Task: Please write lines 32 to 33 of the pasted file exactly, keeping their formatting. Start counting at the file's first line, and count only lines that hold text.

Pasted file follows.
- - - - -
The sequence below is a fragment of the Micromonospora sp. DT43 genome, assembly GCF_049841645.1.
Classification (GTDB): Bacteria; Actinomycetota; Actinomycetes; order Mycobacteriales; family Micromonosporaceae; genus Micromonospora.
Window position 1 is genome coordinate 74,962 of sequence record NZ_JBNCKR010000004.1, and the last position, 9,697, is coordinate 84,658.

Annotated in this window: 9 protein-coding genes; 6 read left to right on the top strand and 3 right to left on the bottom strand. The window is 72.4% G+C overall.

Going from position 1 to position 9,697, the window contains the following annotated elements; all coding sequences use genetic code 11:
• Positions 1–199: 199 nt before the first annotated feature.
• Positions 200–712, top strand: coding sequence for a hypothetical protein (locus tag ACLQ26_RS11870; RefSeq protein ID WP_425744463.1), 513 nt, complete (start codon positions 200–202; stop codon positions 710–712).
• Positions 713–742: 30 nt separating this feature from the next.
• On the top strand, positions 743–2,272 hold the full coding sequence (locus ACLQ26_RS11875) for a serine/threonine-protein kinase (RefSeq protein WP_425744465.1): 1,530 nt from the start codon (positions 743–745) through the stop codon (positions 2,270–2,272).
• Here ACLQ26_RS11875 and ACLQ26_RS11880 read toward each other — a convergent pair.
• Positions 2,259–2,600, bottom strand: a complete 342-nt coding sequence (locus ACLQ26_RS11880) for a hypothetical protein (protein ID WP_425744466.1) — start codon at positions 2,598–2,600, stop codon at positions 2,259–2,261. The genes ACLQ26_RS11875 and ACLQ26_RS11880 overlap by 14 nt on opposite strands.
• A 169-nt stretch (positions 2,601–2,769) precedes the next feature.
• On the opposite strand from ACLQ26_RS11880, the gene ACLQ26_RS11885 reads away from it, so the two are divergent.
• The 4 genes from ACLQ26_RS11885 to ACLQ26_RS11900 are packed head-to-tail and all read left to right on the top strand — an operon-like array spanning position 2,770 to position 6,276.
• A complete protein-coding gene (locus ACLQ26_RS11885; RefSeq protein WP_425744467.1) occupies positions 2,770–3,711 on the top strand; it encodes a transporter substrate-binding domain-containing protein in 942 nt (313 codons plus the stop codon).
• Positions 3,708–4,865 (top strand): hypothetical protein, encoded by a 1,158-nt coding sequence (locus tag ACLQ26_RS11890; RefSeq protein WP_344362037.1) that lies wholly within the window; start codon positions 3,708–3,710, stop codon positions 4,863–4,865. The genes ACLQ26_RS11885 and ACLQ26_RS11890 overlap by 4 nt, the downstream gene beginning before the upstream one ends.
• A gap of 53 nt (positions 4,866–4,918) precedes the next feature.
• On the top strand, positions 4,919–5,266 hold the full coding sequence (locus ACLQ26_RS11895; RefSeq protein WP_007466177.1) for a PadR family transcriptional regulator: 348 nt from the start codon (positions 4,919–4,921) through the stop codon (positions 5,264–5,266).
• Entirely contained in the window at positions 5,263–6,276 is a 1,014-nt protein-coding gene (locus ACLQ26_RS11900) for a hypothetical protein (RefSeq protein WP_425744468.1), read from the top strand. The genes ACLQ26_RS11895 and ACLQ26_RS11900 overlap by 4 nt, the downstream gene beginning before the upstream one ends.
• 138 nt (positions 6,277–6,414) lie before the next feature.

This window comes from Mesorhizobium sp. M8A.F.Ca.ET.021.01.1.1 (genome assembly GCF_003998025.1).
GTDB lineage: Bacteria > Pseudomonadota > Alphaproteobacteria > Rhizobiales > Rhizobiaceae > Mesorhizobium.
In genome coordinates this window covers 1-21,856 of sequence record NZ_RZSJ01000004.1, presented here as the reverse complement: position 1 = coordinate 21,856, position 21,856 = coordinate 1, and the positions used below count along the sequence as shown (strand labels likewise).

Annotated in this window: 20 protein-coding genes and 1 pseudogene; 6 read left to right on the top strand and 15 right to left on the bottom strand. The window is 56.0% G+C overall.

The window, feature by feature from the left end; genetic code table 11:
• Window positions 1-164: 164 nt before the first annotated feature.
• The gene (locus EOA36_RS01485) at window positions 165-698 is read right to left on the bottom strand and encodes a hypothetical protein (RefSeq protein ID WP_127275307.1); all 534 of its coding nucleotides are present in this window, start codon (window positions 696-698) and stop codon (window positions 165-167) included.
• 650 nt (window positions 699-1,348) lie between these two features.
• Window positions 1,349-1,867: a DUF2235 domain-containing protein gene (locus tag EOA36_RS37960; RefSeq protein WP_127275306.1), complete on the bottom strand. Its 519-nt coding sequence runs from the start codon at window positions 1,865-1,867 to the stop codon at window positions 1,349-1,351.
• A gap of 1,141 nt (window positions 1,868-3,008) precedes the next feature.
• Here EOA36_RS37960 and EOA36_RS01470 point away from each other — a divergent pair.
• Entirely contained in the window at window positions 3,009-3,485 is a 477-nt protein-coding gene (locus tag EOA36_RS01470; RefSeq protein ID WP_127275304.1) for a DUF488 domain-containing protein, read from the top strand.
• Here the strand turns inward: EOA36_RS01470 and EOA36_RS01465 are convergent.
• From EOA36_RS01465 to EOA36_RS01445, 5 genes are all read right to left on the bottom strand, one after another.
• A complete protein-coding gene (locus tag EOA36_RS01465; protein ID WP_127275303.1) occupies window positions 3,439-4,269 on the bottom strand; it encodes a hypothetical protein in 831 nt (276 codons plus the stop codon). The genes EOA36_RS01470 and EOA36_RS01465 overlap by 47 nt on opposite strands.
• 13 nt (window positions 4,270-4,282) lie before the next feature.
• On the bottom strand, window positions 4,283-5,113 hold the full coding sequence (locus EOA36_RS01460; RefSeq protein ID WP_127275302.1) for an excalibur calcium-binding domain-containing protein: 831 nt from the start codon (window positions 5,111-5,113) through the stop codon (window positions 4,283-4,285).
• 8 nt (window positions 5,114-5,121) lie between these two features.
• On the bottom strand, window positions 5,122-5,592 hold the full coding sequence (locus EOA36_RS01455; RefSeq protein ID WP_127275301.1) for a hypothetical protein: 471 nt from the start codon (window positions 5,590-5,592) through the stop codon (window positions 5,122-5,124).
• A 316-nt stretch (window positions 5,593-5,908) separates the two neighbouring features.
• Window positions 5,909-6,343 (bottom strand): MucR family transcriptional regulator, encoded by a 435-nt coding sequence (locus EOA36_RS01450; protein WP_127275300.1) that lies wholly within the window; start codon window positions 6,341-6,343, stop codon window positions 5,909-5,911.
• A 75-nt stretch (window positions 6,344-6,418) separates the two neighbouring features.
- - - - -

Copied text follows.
• Entirely contained in the window at window positions 3,009-3,485 is a 477-nt protein-coding gene (locus tag EOA36_RS01470; RefSeq protein ID WP_127275304.1) for a DUF488 domain-containing protein, read from the top strand.
• Here the strand turns inward: EOA36_RS01470 and EOA36_RS01465 are convergent.